Scott Jaschik

Scott Jaschik, Editor, is one of the three founders of Inside Higher Ed. With Doug Lederman, he leads the editorial operations of Inside Higher Ed, overseeing news content, opinion pieces, career advice, blogs and other features. Scott is a leading voice on higher education issues, quoted regularly in publications nationwide, and publishing articles on colleges in publications such as The New York Times, The Boston Globe, The Washington Post, Salon, and elsewhere. He has been a judge or screener for the National Magazine Awards, the Online Journalism Awards, the Folio Editorial Excellence Awards, and the Education Writers Association Awards. Scott served as a mentor in the community college fellowship program of the Hechinger Institute on Education and the Media, of Teachers College, Columbia University. He is a member of the board of the Education Writers Association. From 1999-2003, Scott was editor of The Chronicle of Higher Education. Scott grew up in Rochester, N.Y., and graduated from Cornell University in 1985. He lives in Washington.

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Most Recent Articles

January 4, 2013
The Dutch education ministry wants to ban universities from investing in derivatives, Times Higher Education reported. Derivatives have become a popular financial strategy for many Dutch universities, but the government fears that twists in the economy could leave the universities in a highly vulnerable position because of the reliance on these investments.  
January 4, 2013
David Coleman, the new president of the College Board, last year gave a speech (related to his prior position as co-leader of the effort to write the Common Core State Standards, and not serving at the College Board) in which he offered strong criticism of the SAT, The Washington Post reported.
January 4, 2013
In today’s Academic Minute, Taya Cohen of Carnegie Mellon University reveals why our moral nature may depend on our response to guilt. Learn more about the Academic Minute here.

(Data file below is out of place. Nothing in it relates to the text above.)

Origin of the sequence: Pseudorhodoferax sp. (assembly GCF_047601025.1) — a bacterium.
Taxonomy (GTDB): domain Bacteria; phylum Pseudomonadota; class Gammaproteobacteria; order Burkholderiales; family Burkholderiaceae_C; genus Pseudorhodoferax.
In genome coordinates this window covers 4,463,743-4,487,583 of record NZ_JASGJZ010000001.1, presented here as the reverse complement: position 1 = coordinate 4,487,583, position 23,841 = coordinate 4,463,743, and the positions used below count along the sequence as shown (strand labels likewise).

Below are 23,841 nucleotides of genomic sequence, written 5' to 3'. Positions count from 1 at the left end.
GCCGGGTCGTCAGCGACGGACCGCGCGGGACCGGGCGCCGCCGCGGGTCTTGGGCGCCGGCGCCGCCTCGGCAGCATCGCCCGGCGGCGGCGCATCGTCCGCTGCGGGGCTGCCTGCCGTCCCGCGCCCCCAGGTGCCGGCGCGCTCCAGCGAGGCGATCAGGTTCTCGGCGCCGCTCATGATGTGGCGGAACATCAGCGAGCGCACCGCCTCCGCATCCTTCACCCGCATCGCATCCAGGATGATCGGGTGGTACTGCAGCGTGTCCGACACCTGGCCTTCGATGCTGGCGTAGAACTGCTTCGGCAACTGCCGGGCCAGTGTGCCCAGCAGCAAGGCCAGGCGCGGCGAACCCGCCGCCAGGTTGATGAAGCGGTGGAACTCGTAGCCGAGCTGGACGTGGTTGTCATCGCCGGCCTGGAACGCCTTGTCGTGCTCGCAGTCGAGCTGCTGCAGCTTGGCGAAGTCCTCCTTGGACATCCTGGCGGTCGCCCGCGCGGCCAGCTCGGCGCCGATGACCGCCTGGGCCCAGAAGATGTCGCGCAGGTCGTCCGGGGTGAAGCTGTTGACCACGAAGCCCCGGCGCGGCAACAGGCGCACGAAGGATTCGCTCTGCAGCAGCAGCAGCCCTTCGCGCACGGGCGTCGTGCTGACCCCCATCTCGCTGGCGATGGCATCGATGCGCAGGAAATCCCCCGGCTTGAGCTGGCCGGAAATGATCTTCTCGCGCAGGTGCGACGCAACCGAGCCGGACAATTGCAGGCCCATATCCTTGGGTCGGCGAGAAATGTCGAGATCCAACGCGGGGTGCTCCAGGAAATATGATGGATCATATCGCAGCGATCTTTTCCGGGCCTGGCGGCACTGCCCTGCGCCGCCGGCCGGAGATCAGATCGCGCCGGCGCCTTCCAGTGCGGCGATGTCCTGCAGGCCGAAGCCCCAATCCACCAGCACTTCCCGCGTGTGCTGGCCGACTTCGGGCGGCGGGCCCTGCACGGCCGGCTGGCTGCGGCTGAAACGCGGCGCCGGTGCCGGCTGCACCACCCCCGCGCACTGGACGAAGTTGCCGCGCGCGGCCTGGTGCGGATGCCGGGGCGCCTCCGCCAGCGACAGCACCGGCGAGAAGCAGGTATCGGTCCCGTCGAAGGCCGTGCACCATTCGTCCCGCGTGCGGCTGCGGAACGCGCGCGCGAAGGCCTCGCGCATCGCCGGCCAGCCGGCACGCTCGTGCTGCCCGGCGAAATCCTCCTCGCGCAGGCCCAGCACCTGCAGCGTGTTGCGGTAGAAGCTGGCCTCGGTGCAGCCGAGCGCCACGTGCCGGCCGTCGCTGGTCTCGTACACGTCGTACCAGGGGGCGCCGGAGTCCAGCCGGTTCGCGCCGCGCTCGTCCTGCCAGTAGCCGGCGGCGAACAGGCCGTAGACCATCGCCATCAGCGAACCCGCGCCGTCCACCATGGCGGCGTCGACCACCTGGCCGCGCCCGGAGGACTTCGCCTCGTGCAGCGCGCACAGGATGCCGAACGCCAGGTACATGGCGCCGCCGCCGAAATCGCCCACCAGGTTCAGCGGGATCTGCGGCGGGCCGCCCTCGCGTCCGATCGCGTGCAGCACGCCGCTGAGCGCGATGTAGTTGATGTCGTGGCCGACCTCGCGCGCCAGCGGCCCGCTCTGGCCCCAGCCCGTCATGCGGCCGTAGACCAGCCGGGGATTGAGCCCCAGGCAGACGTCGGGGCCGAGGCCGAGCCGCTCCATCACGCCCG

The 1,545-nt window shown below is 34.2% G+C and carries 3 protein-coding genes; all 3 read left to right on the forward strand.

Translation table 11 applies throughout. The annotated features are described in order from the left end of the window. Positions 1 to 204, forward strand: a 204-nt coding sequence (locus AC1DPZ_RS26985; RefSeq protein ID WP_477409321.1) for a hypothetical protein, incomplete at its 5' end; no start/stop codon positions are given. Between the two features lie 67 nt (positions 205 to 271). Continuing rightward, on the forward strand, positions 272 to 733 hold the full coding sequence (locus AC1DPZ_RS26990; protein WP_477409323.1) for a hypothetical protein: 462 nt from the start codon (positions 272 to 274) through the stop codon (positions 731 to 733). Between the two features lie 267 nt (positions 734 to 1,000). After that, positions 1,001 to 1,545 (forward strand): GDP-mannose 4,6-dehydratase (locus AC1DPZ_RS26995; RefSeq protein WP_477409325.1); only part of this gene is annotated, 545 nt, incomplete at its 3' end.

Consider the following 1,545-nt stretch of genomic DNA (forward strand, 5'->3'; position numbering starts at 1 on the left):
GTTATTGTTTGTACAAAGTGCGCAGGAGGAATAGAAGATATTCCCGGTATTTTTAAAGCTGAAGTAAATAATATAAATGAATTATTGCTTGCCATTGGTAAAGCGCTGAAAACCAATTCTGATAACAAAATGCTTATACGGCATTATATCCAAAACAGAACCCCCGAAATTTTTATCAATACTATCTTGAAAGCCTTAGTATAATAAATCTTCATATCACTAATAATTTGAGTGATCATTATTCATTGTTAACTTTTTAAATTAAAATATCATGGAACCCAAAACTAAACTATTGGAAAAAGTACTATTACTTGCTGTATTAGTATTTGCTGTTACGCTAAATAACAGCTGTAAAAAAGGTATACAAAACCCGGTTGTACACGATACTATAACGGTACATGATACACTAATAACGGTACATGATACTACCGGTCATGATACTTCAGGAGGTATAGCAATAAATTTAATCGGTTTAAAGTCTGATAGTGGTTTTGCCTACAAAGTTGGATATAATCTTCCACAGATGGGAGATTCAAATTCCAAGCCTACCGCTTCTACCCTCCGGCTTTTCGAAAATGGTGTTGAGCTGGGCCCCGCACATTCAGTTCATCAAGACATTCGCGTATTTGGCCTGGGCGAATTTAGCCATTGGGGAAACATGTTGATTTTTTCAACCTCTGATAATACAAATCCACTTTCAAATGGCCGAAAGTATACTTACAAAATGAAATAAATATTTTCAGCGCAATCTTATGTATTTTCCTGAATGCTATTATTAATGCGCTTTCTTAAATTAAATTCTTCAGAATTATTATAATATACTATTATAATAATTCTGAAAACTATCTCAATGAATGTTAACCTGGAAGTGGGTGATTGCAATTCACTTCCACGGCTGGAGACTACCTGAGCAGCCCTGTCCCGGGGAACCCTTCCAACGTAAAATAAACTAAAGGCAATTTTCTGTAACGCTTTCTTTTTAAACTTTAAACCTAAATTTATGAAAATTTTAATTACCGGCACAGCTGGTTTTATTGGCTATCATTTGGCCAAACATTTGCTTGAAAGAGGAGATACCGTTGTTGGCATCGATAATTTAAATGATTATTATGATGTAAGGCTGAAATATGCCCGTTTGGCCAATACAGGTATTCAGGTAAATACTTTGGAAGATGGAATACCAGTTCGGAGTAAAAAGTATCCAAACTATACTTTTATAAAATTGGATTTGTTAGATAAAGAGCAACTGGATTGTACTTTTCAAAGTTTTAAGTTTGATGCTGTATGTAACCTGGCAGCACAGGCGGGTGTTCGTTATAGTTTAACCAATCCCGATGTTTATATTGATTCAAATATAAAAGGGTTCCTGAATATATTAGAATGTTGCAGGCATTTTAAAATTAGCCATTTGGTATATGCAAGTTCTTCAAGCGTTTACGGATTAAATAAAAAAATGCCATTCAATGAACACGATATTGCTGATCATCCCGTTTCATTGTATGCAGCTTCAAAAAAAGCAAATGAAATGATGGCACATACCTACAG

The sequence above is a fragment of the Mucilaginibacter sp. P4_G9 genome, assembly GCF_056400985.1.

January 4, 2013
Data presented at economics meeting show the long-term shifts in the way black and white students are educated -- and suggest that affirmative action bans may increase desegregation by some measures.
January 4, 2013
At MLA meeting, amid the frenzy and disappointment about lack of positions, some new Ph.D.s discuss paths to good careers (even if not those they once envisioned). Are grad programs providing any help?
January 4, 2013
Gerda Lerner, considered one of the pioneers of women's history, died Wednesday at the age of 92. An obituary in The New York Times detailed her career, much of which was spent at the University of Wisconsin at Madison. She focused on the history of women in the United States when such a focus was highly unusual among historians. In 1972, when Lerner was teaching at Sarah Lawrence College, she created a master's degree in women's history -- the first graduate degree in the field.
January 4, 2013
The Association of American Universities on Thursday issued a statement backing reform of gun laws in the United States. While calling for reform of gun laws, the statement also calls for improvements in the treatment of mental illness and consideration of the "culture of contemporary media" in promoting violence. "We claim no special expertise in these domains," the statement says, but it calls for a comprehensive solution to gun violence, noting the tragedies at Virginia Tech and in Newtown, Conn.  
January 4, 2013
Many big-time college football programs use a generic version of the pain-relief drug Toradol to treat players -- despite evidence that its use could lead to possible fatal heart attacks, strokes or organ failure, ABC News reported. Of top programs, only the University of Oklahoma and the University of Nebraska at Lincoln told ABC News that they have limited or stopped the use of the drug.  

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